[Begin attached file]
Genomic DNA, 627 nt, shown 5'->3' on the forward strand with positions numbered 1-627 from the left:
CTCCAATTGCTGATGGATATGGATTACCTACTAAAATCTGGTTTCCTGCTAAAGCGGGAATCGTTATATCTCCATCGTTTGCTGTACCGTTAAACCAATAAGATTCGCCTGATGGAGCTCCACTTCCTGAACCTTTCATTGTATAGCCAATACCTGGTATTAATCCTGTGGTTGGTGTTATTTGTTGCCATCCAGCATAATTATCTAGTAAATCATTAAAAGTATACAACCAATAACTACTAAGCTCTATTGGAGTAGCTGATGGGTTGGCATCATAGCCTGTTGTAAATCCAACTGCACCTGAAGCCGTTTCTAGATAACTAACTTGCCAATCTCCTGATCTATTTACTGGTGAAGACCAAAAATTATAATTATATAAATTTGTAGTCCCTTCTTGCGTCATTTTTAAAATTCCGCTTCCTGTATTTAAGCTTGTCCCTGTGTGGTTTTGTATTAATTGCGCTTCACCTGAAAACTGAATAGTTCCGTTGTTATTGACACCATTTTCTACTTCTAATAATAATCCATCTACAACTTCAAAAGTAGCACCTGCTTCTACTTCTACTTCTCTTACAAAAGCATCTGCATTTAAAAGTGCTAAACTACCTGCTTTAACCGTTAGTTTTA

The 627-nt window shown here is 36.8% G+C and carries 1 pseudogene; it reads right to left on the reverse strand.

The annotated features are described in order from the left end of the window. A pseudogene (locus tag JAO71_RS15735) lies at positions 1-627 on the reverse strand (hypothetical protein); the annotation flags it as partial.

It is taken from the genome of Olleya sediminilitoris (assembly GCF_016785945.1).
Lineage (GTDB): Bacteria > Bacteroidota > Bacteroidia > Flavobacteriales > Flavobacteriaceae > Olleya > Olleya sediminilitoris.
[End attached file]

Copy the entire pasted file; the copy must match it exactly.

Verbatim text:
Genomic DNA, 627 nt, shown 5'->3' on the forward strand with positions numbered 1-627 from the left:
CTCCAATTGCTGATGGATATGGATTACCTACTAAAATCTGGTTTCCTGCTAAAGCGGGAATCGTTATATCTCCATCGTTTGCTGTACCGTTAAACCAATAAGATTCGCCTGATGGAGCTCCACTTCCTGAACCTTTCATTGTATAGCCAATACCTGGTATTAATCCTGTGGTTGGTGTTATTTGTTGCCATCCAGCATAATTATCTAGTAAATCATTAAAAGTATACAACCAATAACTACTAAGCTCTATTGGAGTAGCTGATGGGTTGGCATCATAGCCTGTTGTAAATCCAACTGCACCTGAAGCCGTTTCTAGATAACTAACTTGCCAATCTCCTGATCTATTTACTGGTGAAGACCAAAAATTATAATTATATAAATTTGTAGTCCCTTCTTGCGTCATTTTTAAAATTCCGCTTCCTGTATTTAAGCTTGTCCCTGTGTGGTTTTGTATTAATTGCGCTTCACCTGAAAACTGAATAGTTCCGTTGTTATTGACACCATTTTCTACTTCTAATAATAATCCATCTACAACTTCAAAAGTAGCACCTGCTTCTACTTCTACTTCTCTTACAAAAGCATCTGCATTTAAAAGTGCTAAACTACCTGCTTTAACCGTTAGTTTTA

The 627-nt window shown here is 36.8% G+C and carries 1 pseudogene; it reads right to left on the reverse strand.

The annotated features are described in order from the left end of the window. A pseudogene (locus tag JAO71_RS15735) lies at positions 1-627 on the reverse strand (hypothetical protein); the annotation flags it as partial.

It is taken from the genome of Olleya sediminilitoris (assembly GCF_016785945.1).
Lineage (GTDB): Bacteria > Bacteroidota > Bacteroidia > Flavobacteriales > Flavobacteriaceae > Olleya > Olleya sediminilitoris.